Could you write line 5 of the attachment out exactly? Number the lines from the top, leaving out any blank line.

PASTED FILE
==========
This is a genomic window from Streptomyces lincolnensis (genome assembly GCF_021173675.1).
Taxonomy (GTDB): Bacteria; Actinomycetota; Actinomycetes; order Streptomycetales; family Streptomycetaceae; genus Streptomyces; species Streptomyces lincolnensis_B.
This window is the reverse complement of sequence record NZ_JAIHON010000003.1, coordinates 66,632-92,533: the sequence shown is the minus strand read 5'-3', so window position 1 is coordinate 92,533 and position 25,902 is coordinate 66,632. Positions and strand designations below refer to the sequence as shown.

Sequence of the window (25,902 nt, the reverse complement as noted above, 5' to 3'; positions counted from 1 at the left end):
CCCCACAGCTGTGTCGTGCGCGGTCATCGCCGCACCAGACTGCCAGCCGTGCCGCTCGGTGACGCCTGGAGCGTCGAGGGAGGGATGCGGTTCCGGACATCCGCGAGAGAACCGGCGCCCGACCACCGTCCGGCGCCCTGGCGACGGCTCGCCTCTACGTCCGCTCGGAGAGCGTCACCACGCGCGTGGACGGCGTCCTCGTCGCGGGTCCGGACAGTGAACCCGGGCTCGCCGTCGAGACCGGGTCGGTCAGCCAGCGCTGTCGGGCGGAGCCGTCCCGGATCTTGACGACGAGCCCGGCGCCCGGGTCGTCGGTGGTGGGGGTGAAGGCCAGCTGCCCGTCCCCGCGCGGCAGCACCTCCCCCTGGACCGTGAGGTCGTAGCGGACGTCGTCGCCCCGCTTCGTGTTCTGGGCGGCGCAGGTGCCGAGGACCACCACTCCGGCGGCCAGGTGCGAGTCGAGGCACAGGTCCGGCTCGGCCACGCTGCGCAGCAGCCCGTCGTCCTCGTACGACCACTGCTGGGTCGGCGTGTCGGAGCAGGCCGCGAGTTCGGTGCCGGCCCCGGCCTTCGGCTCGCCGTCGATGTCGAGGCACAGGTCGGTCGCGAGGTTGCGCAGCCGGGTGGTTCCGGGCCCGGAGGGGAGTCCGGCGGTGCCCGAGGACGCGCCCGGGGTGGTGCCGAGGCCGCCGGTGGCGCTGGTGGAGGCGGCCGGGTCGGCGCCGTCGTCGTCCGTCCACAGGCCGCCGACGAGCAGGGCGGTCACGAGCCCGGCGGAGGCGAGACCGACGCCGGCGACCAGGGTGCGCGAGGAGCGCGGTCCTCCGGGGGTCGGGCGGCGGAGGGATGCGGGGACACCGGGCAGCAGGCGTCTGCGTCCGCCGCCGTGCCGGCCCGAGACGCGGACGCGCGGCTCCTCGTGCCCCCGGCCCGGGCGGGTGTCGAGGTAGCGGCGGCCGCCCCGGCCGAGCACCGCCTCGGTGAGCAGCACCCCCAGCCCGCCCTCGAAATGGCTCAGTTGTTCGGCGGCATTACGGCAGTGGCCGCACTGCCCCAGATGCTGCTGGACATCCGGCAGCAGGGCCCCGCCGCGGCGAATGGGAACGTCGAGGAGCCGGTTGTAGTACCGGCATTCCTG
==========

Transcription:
CCCCACAGCTGTGTCGTGCGCGGTCATCGCCGCACCAGACTGCCAGCCGTGCCGCTCGGTGACGCCTGGAGCGTCGAGGGAGGGATGCGGTTCCGGACATCCGCGAGAGAACCGGCGCCCGACCACCGTCCGGCGCCCTGGCGACGGCTCGCCTCTACGTCCGCTCGGAGAGCGTCACCACGCGCGTGGACGGCGTCCTCGTCGCGGGTCCGGACAGTGAACCCGGGCTCGCCGTCGAGACCGGGTCGGTCAGCCAGCGCTGTCGGGCGGAGCCGTCCCGGATCTTGACGACGAGCCCGGCGCCCGGGTCGTCGGTGGTGGGGGTGAAGGCCAGCTGCCCGTCCCCGCGCGGCAGCACCTCCCCCTGGACCGTGAGGTCGTAGCGGACGTCGTCGCCCCGCTTCGTGTTCTGGGCGGCGCAGGTGCCGAGGACCACCACTCCGGCGGCCAGGTGCGAGTCGAGGCACAGGTCCGGCTCGGCCACGCTGCGCAGCAGCCCGTCGTCCTCGTACGACCACTGCTGGGTCGGCGTGTCGGAGCAGGCCGCGAGTTCGGTGCCGGCCCCGGCCTTCGGCTCGCCGTCGATGTCGAGGCACAGGTCGGTCGCGAGGTTGCGCAGCCGGGTGGTTCCGGGCCCGGAGGGGAGTCCGGCGGTGCCCGAGGACGCGCCCGGGGTGGTGCCGAGGCCGCCGGTGGCGCTGGTGGAGGCGGCCGGGTCGGCGCCGTCGTCGTCCGTCCACAGGCCGCCGACGAGCAGGGCGGTCACGAGCCCGGCGGAGGCGAGACCGACGCCGGCGACCAGGGTGCGCGAGGAGCGCGGTCCTCCGGGGGTCGGGCGGCGGAGGGATGCGGGGACACCGGGCAGCAGGCGTCTGCGTCCGCCGCCGTGCCGGCCCGAGACGCGGACGCGCGGCTCCTCGTGCCCCCGGCCCGGGCGGGTGTCGAGGTAGCGGCGGCCGCCCCGGCCGAGCACCGCCTCGGTGAGCAGCACCCCCAGCCCGCCCTCGAAATGGCTCAGTTGTTCGGCGGCATTACGGCAGTGGCCGCACTGCCCCAGATGCTGCTGGACATCCGGCAGCAGGGCCCCGCCGCGGCGAATGGGAACGTCGAGGAGCCGGTTGTAGTACCGGCATTCCTG